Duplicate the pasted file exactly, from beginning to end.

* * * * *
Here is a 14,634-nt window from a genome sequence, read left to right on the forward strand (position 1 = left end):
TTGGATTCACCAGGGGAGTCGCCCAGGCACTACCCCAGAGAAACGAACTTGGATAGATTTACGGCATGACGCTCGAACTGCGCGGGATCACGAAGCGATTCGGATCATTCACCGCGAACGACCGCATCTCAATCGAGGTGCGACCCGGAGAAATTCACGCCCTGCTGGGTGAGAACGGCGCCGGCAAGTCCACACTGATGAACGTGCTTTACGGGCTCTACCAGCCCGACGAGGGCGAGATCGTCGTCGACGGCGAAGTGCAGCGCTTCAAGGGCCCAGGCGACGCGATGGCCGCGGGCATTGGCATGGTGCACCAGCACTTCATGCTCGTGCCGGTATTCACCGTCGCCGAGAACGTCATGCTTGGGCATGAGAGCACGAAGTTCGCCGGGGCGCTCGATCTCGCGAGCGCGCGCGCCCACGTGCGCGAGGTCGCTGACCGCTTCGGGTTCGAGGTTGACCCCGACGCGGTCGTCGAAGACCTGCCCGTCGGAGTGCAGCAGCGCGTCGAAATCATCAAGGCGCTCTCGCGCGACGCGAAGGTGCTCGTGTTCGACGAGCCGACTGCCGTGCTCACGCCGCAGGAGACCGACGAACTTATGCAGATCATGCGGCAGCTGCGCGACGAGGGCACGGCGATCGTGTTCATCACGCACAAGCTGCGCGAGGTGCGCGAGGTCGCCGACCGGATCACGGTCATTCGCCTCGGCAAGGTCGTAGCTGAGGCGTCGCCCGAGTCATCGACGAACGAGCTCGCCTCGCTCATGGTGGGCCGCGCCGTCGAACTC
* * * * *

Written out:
Here is a 14,634-nt window from a genome sequence, read left to right on the forward strand (position 1 = left end):
TTGGATTCACCAGGGGAGTCGCCCAGGCACTACCCCAGAGAAACGAACTTGGATAGATTTACGGCATGACGCTCGAACTGCGCGGGATCACGAAGCGATTCGGATCATTCACCGCGAACGACCGCATCTCAATCGAGGTGCGACCCGGAGAAATTCACGCCCTGCTGGGTGAGAACGGCGCCGGCAAGTCCACACTGATGAACGTGCTTTACGGGCTCTACCAGCCCGACGAGGGCGAGATCGTCGTCGACGGCGAAGTGCAGCGCTTCAAGGGCCCAGGCGACGCGATGGCCGCGGGCATTGGCATGGTGCACCAGCACTTCATGCTCGTGCCGGTATTCACCGTCGCCGAGAACGTCATGCTTGGGCATGAGAGCACGAAGTTCGCCGGGGCGCTCGATCTCGCGAGCGCGCGCGCCCACGTGCGCGAGGTCGCTGACCGCTTCGGGTTCGAGGTTGACCCCGACGCGGTCGTCGAAGACCTGCCCGTCGGAGTGCAGCAGCGCGTCGAAATCATCAAGGCGCTCTCGCGCGACGCGAAGGTGCTCGTGTTCGACGAGCCGACTGCCGTGCTCACGCCGCAGGAGACCGACGAACTTATGCAGATCATGCGGCAGCTGCGCGACGAGGGCACGGCGATCGTGTTCATCACGCACAAGCTGCGCGAGGTGCGCGAGGTCGCCGACCGGATCACGGTCATTCGCCTCGGCAAGGTCGTAGCTGAGGCGTCGCCCGAGTCATCGACGAACGAGCTCGCCTCGCTCATGGTGGGCCGCGCCGTCGAACTC